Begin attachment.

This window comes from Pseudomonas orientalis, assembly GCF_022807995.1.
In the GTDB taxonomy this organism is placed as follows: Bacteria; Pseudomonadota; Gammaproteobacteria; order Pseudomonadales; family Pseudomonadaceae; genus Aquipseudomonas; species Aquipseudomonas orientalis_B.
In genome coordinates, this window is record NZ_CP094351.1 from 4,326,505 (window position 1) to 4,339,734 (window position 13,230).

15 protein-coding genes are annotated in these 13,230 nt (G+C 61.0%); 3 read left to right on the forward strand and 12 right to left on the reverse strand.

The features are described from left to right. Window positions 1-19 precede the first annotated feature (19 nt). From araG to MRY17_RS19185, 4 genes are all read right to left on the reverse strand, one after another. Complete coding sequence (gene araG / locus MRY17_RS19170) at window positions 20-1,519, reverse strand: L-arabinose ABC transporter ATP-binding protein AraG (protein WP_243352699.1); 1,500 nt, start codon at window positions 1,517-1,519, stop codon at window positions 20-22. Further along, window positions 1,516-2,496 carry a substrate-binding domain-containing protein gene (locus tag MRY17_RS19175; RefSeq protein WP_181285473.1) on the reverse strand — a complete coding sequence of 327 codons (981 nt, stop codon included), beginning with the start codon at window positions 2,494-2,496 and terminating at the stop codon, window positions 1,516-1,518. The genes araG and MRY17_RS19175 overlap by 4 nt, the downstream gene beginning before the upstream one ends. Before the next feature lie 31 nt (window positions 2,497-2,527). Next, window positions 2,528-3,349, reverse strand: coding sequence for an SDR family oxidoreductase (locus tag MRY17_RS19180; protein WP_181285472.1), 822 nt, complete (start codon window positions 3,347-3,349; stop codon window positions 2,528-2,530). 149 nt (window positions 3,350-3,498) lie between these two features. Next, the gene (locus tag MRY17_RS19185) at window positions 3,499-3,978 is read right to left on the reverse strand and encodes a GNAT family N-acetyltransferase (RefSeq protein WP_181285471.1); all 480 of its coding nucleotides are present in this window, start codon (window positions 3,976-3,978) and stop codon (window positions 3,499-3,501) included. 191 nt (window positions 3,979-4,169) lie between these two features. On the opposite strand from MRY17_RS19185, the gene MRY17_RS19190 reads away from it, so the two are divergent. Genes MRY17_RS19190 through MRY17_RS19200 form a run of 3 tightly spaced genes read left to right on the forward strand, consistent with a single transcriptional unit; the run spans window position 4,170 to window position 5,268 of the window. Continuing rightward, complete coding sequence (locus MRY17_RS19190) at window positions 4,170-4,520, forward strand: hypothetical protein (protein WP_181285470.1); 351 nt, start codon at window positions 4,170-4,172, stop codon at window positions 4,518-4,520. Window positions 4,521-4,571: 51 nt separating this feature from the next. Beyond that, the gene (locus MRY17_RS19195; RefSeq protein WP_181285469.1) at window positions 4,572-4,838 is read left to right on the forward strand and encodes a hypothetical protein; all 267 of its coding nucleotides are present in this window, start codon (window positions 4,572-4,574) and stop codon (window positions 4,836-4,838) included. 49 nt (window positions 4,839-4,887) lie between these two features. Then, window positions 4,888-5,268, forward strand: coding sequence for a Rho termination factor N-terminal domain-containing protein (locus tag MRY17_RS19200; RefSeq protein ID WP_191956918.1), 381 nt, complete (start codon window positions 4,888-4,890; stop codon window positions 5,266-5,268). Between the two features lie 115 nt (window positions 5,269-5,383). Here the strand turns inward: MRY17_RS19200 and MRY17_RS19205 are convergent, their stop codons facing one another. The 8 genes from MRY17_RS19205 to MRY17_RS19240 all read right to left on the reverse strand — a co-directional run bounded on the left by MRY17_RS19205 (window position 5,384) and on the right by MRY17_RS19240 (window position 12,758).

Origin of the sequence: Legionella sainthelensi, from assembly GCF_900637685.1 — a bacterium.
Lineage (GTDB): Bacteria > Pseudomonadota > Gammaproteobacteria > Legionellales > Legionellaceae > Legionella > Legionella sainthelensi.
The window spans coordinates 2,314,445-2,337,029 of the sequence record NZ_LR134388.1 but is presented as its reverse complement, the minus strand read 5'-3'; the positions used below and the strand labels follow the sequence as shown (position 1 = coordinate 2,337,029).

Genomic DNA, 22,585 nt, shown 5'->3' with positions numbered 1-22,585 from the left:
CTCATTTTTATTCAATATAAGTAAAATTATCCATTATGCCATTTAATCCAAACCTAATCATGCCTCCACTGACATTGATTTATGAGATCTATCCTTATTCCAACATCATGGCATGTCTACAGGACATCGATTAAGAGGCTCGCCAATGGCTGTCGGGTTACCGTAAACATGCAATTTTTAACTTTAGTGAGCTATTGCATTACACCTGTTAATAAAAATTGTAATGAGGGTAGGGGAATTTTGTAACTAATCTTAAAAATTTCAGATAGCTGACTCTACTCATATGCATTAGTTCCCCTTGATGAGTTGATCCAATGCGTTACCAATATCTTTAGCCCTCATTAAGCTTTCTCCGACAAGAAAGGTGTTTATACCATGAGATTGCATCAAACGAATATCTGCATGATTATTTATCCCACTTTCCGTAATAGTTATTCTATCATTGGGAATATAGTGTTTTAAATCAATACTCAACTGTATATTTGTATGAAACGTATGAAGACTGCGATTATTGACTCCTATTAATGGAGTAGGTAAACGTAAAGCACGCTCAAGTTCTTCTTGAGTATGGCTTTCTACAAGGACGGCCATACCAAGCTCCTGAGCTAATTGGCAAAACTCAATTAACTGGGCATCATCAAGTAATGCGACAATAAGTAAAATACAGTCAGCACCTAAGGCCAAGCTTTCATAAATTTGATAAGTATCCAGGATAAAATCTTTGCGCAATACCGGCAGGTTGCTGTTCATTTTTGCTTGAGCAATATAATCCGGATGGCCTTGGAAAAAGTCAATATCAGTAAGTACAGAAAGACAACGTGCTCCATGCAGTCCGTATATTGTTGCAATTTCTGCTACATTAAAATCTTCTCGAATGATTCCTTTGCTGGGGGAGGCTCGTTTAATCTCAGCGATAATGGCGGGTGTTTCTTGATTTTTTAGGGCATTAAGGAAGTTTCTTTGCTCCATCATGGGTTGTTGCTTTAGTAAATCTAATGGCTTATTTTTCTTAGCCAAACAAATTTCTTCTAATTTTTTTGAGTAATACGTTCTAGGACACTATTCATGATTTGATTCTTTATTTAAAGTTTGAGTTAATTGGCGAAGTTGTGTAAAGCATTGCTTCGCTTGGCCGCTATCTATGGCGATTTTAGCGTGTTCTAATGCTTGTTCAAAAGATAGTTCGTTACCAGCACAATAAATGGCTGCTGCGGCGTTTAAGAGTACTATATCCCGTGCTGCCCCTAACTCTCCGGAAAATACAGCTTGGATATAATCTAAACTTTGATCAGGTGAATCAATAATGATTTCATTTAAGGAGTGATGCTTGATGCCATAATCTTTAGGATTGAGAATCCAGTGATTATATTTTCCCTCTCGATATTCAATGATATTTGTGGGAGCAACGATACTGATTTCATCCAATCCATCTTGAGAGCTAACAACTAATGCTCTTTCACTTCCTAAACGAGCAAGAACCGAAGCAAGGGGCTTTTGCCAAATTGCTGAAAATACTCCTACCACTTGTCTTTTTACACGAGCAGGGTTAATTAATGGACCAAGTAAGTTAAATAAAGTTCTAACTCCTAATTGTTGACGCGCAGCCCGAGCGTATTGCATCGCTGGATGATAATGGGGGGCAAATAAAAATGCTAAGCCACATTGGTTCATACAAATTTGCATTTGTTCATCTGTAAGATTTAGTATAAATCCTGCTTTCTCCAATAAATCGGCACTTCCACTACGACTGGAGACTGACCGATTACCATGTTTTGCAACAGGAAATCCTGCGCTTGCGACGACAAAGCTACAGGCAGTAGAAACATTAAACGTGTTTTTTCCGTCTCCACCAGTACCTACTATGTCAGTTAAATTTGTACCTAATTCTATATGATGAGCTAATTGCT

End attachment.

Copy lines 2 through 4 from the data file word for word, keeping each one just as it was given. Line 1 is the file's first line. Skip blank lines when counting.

In the GTDB taxonomy this organism is placed as follows: Bacteria; Pseudomonadota; Gammaproteobacteria; order Pseudomonadales; family Pseudomonadaceae; genus Aquipseudomonas; species Aquipseudomonas orientalis_B.
In genome coordinates, this window is record NZ_CP094351.1 from 4,326,505 (window position 1) to 4,339,734 (window position 13,230).

15 protein-coding genes are annotated in these 13,230 nt (G+C 61.0%); 3 read left to right on the forward strand and 12 right to left on the reverse strand.